Network and Storage Protocols

Failover of CIFS - Issues with DFS


Perhaps those of you who use DFS can help.


I have a pretty typical setup with a cluster at my prod site and a cluster at my DR site, with snapmirror protecting my CIFS. My hardware is AFF8080s running CDOT 9.


I have a DNS A record for my production CIFS SVM: Let's call it


and a DNS A record for my DR SVM. Let's call it


I also have a CNAME record pointing to the production CIFS SVM: >


I use this name in my DFS namespace, so a typical target looks like:




During a failover, I will "float" the CNAME record over to my DR CIFS SVM: >




I also change the Service Principal Names for the CIFS service:




setspn.exe -D HOST/ USCIFSProd1


setspn.exe -D HOST/usfs1 USCIFSProd1




setspn.exe -A HOST/ USCIFSDR1


setspn.exe -A HOST/usfs1 USCIFSDR1



I then force a replication in AD. Once the DNS change propagates, clients should be able to access the CIFS shares at the DR site.


Key facts:


The CNAME record is updated and responds correctly to pings.


The workstation can access the share if I browse directly via






However, when I browse to the network locations via the drive letter assigned to the namespace, i.e.




or the UNC which uses the namespace, i.e.




I receive an error: The network path cannot be found.


A wireshark trace reveals a Kerberos mismatch. So it's not a network issue; it's that Kerberos is failing.


I have tried using KLIST to purge every ticket I can think of, including those of the network service, and the local system account. I have also purged the DFS caches using DfsUtil. All to no avail.


I do know that the client gets its DFS info through the Workstation Service. And, restarting the Workstation service (or rebooting the client) clears the issue.


So, question one:


1) Is there a way to remedy the issue without rebooting the clients (~1500) or restarting the Workstation service?


2) If not, is there another/better way to engineer the failover? I am NOT willing to move my CIFS service to a Windows environment as many have suggested, for many reasons.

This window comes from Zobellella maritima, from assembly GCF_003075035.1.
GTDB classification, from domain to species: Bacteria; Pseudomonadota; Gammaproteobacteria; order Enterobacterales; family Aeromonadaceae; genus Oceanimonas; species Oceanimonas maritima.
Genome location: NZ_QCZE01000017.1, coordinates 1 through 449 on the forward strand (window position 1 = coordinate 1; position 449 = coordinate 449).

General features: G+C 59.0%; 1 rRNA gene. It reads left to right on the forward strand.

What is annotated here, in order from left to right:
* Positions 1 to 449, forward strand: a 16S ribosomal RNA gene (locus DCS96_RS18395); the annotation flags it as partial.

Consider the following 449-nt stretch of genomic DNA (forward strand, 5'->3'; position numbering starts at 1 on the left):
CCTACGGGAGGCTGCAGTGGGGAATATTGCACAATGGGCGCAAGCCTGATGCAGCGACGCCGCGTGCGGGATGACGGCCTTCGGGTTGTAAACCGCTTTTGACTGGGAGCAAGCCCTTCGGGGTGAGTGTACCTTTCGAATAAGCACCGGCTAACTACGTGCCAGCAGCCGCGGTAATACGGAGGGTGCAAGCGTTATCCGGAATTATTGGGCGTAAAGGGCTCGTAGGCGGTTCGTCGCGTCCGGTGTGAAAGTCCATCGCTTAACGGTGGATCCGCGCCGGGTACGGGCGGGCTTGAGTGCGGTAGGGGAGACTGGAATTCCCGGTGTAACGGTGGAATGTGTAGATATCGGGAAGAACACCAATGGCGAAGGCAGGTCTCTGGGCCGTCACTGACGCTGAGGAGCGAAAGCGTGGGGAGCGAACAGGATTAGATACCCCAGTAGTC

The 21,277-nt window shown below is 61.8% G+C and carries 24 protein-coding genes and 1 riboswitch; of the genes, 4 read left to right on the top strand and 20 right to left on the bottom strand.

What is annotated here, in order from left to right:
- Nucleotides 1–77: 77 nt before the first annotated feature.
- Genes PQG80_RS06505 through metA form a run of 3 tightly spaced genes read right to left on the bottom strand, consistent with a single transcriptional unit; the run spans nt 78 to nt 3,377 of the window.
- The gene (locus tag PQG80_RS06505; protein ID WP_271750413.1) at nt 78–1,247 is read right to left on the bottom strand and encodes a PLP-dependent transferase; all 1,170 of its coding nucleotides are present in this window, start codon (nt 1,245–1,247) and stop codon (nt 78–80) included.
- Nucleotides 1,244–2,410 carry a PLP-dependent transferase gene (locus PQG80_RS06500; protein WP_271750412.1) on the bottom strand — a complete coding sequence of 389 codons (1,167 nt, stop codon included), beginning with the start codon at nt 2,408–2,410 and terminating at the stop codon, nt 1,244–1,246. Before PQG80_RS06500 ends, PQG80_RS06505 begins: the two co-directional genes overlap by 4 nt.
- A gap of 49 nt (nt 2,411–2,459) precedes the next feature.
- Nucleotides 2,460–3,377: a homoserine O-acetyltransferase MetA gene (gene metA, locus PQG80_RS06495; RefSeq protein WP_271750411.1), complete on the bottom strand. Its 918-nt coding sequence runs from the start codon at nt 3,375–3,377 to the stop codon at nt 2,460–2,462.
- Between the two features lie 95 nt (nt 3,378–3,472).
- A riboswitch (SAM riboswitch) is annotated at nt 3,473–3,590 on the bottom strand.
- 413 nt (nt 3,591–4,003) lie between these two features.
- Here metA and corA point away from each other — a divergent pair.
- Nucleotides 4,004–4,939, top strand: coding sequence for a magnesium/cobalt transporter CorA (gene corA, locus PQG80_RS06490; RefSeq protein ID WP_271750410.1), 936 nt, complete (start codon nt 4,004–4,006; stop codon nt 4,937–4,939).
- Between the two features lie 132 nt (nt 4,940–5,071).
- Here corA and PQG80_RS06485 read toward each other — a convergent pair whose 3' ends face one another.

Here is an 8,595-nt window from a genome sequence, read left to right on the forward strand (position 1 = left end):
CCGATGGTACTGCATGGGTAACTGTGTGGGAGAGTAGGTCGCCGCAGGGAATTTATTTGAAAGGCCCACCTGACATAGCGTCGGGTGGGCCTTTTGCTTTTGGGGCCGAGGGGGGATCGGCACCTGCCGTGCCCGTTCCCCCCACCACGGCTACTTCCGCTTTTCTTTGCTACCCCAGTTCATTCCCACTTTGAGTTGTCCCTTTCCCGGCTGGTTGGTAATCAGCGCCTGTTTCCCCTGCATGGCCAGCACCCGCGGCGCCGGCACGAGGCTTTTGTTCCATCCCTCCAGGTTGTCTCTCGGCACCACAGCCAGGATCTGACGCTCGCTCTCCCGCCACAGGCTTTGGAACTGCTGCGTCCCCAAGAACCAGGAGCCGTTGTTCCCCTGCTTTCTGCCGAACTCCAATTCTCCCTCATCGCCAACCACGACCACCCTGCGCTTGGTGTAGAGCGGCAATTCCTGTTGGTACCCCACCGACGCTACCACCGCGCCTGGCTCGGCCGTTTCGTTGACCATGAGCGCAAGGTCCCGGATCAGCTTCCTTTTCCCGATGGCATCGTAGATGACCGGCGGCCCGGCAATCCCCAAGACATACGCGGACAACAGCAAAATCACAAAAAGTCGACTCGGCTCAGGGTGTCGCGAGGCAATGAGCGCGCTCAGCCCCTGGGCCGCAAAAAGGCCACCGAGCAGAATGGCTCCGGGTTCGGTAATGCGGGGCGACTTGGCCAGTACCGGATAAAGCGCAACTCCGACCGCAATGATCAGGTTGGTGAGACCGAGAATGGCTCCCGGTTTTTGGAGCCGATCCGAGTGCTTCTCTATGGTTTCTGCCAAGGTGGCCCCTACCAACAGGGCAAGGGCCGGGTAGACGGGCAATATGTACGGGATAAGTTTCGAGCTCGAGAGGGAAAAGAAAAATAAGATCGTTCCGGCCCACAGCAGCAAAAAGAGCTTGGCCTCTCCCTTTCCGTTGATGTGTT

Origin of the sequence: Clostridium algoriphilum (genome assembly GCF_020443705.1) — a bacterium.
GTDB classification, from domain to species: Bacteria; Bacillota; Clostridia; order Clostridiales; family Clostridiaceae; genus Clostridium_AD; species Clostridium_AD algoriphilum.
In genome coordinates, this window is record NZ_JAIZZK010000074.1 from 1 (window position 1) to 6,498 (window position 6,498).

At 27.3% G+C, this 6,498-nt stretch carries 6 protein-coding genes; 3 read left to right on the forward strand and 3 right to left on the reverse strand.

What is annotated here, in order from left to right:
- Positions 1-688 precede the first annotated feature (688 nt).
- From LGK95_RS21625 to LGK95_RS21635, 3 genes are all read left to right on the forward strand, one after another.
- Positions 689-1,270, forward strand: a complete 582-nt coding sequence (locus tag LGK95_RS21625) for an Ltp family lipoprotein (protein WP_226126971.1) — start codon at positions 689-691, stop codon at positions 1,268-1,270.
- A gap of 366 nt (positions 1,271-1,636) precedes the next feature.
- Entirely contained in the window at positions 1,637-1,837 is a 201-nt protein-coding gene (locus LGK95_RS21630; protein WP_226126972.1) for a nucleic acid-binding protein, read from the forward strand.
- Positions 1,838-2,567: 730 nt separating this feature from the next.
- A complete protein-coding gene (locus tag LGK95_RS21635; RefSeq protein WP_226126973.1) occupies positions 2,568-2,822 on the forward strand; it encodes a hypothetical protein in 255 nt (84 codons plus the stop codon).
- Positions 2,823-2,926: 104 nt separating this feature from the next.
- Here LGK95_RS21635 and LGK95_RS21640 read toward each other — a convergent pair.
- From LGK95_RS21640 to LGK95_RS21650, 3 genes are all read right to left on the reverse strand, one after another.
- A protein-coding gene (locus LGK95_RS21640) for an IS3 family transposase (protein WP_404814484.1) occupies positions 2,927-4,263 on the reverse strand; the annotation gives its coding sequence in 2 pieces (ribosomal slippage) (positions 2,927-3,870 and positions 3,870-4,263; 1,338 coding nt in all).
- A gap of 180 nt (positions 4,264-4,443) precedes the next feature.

I've considered instead modifying the links in the namespace directly via a script but this would obviously not be preferred as I'd much rather change one CNAME record than 2000 DFS target links.









Having a similar issue, Did you determine a solution? Thanks!


I have no determined a solution as of yet. Is your problem identical to mine? Tell me more about your environment.



We used to try the DNS c-name failover method several years ago but always hit the issues you describe when testing failover - TTLs causing clients not to redirect to the DR CIFS vserver, DFS caching/TTLs compounding the issue - eventually some clients redirect and some dont....not good. You end up troubleshooting DNS/DFS, knowing that your DR shares are available via hard UNC links \\servername\share, while the bosses are saying "Great. We gave you all that money for Netapp and when you fail-over, 100s of clients cant connect!"


Also, we have hundreds of shares, so messing around with DFS targets isnt really an option.


At 10,000ft, what we did to get round it in 7-mode, (AND WE'VE ADAPTED THE METHOD FOR C-MODE) was:

1. Create an OTV VLAN between production and DR site LANs, so that IP addresses of the production and DR CIFS vserver are on the same subnet. THIS MAKES FAILOVER SOOOOO MUCH EASIER - IT TAKES HAVING TO TOUCH ANY OTHER SUPPORTING INFRASTRUCTURE (DNS, DFS, etc) OUT OF THE PICTURE WHEN PERFORMING FAILOVER STEPS.


2. Create a 'dummy' vserver at the DR site, with a placeholder CIFS/AD name and IP address.


3. Production site goes down (test or real-life). At DR site -

Break your snapmirrors!

Delete dummy vserver/ SVM's IP address and replace with production CIFS IP address. (no duplicate conflict since primary is down!)

Delete dummy CIFS server config from vserver/SVM and re-create CIFS server config for DR vserver/SVM so that name matches failed primary CIFS vserver AD name. You need to join AD domain with this name, and you can re-use the AD object of the failed primary CIFS server (you should probably 'reset' the account in AD).


4. CIFS server should now start at the DR site and you should be able to ping the name of the failed primary CIFS server on its original IP!


5. Re-create your CIFS shares manually or import them via Powershell.......


6. Good to rock and roll!


We've used this in real life and it was as good as gold.....RTO was within 30mins for all clients instead of hours with hundreds of clients working and hundreds of clients not working.


main caveat: USE OTV VLANS!!!